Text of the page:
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1

If your basement is even somewhat functional then I would try to wire to the attic. I think a good rule of thumb would be would you let your out of work cousin stay in your basement a few days? If it is even that nice I would go for the attic, given that you can reasonably get to almost all areas of your attic. Remember for bedrooms with outer walls that ...


1

Rewiring a house is an advanced activity; you have to understand what is code and what is reasonable, and then understand how to get wire to the places where you need to get wire. This will probably involve damage to some finished surfaces. I would not go the baseboard route, as it doesn't look very good and you would need to protect the wire against nails. ...


3

Freestanding steel studs are fine (assuming they are anchored to a sill and top plate). Steel studs anchored to the furring strips are fine. Why wouldn't steel studs anchored to the furring strips, plaster and lath be fine? The only limitation would be if the lath and plaster had significant bowing or hollowing in spots that the new studs came in contact ...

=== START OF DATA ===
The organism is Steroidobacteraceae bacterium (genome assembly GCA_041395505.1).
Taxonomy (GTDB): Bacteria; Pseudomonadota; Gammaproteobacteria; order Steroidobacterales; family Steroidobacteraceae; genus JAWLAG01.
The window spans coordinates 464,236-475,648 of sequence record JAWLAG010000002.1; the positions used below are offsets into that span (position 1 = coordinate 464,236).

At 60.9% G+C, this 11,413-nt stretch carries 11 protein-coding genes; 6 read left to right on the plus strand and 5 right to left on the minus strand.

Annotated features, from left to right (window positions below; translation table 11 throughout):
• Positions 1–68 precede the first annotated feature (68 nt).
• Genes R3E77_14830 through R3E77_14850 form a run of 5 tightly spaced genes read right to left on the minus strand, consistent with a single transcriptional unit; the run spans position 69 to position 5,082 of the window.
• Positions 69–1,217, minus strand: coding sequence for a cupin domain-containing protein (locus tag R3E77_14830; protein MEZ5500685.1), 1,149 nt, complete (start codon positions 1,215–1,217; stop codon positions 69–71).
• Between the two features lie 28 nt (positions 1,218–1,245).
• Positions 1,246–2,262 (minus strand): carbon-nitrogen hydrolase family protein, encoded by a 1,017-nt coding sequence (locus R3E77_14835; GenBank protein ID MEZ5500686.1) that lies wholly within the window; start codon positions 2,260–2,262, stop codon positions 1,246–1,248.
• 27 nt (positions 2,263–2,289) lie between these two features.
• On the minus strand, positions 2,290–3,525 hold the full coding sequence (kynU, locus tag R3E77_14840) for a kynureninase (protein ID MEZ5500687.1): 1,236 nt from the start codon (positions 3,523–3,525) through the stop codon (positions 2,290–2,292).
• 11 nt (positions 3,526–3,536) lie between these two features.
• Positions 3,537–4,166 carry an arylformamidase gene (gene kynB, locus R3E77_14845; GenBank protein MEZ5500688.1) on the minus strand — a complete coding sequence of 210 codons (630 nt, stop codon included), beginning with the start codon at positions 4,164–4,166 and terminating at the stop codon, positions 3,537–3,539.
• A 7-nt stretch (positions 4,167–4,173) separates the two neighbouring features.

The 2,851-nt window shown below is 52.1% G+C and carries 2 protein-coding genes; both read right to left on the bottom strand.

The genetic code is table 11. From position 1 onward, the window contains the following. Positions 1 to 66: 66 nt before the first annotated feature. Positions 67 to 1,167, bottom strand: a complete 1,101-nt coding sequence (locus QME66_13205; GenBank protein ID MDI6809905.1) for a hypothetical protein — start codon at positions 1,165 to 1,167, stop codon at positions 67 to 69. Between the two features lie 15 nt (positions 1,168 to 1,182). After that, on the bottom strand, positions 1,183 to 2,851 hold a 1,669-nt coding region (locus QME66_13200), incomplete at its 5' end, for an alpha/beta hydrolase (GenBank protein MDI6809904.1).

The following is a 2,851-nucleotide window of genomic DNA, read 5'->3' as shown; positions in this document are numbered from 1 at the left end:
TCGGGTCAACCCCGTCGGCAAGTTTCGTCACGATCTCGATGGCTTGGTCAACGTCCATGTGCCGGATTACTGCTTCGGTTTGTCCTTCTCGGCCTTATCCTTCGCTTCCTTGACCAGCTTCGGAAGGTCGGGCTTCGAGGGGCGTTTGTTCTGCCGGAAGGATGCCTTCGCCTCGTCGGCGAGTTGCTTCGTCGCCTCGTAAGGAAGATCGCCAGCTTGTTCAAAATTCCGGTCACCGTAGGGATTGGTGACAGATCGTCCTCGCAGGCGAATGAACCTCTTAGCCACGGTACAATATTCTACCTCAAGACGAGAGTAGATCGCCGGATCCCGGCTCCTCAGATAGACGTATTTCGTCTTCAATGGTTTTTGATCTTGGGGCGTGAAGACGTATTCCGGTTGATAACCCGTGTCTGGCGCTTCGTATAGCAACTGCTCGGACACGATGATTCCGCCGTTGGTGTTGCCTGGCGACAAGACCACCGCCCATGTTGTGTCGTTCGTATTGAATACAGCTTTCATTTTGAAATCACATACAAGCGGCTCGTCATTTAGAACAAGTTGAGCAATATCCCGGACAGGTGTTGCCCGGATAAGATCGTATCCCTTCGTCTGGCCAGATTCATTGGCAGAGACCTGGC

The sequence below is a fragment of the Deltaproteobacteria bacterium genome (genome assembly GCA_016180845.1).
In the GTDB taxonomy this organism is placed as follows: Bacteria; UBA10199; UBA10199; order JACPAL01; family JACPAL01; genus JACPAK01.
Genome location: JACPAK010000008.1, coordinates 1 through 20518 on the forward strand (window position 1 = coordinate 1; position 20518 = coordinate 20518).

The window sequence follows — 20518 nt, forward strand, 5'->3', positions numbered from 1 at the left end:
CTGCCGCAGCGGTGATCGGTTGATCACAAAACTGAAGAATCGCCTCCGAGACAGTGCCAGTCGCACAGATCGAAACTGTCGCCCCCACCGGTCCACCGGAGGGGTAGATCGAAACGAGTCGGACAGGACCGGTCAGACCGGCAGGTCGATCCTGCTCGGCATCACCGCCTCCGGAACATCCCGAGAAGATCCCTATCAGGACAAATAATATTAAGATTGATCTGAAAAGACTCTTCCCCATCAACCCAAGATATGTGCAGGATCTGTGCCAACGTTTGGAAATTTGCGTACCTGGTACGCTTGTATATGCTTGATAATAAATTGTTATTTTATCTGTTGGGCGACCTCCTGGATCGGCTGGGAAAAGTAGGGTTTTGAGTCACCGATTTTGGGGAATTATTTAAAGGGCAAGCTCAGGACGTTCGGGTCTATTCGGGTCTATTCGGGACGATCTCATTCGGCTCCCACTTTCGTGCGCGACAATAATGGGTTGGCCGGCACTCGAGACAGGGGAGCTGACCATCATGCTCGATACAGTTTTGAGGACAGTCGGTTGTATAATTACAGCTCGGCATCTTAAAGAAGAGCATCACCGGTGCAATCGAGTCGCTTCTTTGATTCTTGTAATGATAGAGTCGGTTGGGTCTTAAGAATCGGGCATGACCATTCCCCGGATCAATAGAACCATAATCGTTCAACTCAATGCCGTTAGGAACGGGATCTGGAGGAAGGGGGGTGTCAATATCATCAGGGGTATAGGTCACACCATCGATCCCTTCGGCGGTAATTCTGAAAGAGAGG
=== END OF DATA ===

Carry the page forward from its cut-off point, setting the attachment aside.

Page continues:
2

This is the same as removing any in-wall cabinet or shelving. Drywall repair really isn't a big deal. Any kind of cover panel is going to raise questions about why access is needed at that point, and "because I didn't want to deal with drywall" is probably not going to be very convincing to the prospective buyer. Frankly, if you really hate the idea of ...


0

Personally I would just redo the drywall there. But you can get a piece of plywood, trim to size of hole. Use some window/door casing to cover the transition from wall to plywood.


5

Just put a piece of drywall in and give it a first coat of mud and tape. Seriously this is 10 minutes and no mess. Big box sells little kits for $10 or less for stuff like this. Then when you get around to selling no one will really mind a little patchwork to do in closet.



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